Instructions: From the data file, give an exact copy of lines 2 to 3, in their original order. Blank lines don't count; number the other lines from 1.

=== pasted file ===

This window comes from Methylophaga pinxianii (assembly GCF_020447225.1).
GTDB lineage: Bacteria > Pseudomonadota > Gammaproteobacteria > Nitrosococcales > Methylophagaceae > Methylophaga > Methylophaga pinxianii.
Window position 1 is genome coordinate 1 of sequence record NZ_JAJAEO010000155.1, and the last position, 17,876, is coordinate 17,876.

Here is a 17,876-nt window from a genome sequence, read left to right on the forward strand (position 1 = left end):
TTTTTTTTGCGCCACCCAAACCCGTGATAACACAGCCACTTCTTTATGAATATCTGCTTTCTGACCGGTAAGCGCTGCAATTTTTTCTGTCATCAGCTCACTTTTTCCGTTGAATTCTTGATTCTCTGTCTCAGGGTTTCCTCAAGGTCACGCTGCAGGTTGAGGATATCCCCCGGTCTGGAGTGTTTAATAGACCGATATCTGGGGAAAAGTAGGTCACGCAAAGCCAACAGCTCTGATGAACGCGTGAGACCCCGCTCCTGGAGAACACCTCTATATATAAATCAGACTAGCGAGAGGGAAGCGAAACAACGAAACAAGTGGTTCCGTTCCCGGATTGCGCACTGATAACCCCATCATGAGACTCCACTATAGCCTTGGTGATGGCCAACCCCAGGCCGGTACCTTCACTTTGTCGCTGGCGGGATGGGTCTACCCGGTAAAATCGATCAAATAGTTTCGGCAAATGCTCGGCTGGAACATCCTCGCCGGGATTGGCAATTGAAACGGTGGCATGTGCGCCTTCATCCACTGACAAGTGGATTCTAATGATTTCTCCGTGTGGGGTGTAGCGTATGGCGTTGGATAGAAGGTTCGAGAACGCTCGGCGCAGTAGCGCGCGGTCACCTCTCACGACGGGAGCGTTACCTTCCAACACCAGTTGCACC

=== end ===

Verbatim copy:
GTDB lineage: Bacteria > Pseudomonadota > Gammaproteobacteria > Nitrosococcales > Methylophagaceae > Methylophaga > Methylophaga pinxianii.
Window position 1 is genome coordinate 1 of sequence record NZ_JAJAEO010000155.1, and the last position, 17,876, is coordinate 17,876.